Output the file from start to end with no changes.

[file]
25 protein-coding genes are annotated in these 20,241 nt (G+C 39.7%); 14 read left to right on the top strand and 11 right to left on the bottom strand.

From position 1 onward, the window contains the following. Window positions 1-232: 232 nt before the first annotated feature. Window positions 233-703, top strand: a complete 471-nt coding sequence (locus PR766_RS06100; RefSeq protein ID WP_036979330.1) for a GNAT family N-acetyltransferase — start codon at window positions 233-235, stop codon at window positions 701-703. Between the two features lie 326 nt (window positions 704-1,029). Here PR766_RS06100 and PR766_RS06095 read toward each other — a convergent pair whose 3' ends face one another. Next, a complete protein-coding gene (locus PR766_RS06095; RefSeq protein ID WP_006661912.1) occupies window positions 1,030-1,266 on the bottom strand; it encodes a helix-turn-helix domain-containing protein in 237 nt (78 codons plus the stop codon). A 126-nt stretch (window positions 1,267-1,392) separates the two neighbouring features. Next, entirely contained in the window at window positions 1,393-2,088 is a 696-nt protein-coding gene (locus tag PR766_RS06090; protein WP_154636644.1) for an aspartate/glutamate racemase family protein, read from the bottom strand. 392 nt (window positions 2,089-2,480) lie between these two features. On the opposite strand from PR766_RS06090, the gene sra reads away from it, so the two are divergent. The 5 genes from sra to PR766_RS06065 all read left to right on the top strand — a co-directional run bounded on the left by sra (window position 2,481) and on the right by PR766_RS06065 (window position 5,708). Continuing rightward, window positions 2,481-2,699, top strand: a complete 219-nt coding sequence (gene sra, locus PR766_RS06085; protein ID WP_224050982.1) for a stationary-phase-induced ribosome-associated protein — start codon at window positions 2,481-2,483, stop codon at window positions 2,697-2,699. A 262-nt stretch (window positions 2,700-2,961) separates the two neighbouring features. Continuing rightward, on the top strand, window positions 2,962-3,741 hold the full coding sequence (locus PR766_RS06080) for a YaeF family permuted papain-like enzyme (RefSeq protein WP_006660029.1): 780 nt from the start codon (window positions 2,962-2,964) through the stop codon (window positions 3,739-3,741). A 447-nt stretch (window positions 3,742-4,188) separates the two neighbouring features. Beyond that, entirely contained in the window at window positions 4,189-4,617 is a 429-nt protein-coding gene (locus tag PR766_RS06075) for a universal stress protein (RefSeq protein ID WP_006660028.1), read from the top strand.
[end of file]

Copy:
25 protein-coding genes are annotated in these 20,241 nt (G+C 39.7%); 14 read left to right on the top strand and 11 right to left on the bottom strand.

From position 1 onward, the window contains the following. Window positions 1-232: 232 nt before the first annotated feature. Window positions 233-703, top strand: a complete 471-nt coding sequence (locus PR766_RS06100; RefSeq protein ID WP_036979330.1) for a GNAT family N-acetyltransferase — start codon at window positions 233-235, stop codon at window positions 701-703. Between the two features lie 326 nt (window positions 704-1,029). Here PR766_RS06100 and PR766_RS06095 read toward each other — a convergent pair whose 3' ends face one another. Next, a complete protein-coding gene (locus PR766_RS06095; RefSeq protein ID WP_006661912.1) occupies window positions 1,030-1,266 on the bottom strand; it encodes a helix-turn-helix domain-containing protein in 237 nt (78 codons plus the stop codon). A 126-nt stretch (window positions 1,267-1,392) separates the two neighbouring features. Next, entirely contained in the window at window positions 1,393-2,088 is a 696-nt protein-coding gene (locus tag PR766_RS06090; protein WP_154636644.1) for an aspartate/glutamate racemase family protein, read from the bottom strand. 392 nt (window positions 2,089-2,480) lie between these two features. On the opposite strand from PR766_RS06090, the gene sra reads away from it, so the two are divergent. The 5 genes from sra to PR766_RS06065 all read left to right on the top strand — a co-directional run bounded on the left by sra (window position 2,481) and on the right by PR766_RS06065 (window position 5,708). Continuing rightward, window positions 2,481-2,699, top strand: a complete 219-nt coding sequence (gene sra, locus PR766_RS06085; protein ID WP_224050982.1) for a stationary-phase-induced ribosome-associated protein — start codon at window positions 2,481-2,483, stop codon at window positions 2,697-2,699. A 262-nt stretch (window positions 2,700-2,961) separates the two neighbouring features. Continuing rightward, on the top strand, window positions 2,962-3,741 hold the full coding sequence (locus PR766_RS06080) for a YaeF family permuted papain-like enzyme (RefSeq protein WP_006660029.1): 780 nt from the start codon (window positions 2,962-2,964) through the stop codon (window positions 3,739-3,741). A 447-nt stretch (window positions 3,742-4,188) separates the two neighbouring features. Beyond that, entirely contained in the window at window positions 4,189-4,617 is a 429-nt protein-coding gene (locus tag PR766_RS06075) for a universal stress protein (RefSeq protein ID WP_006660028.1), read from the top strand.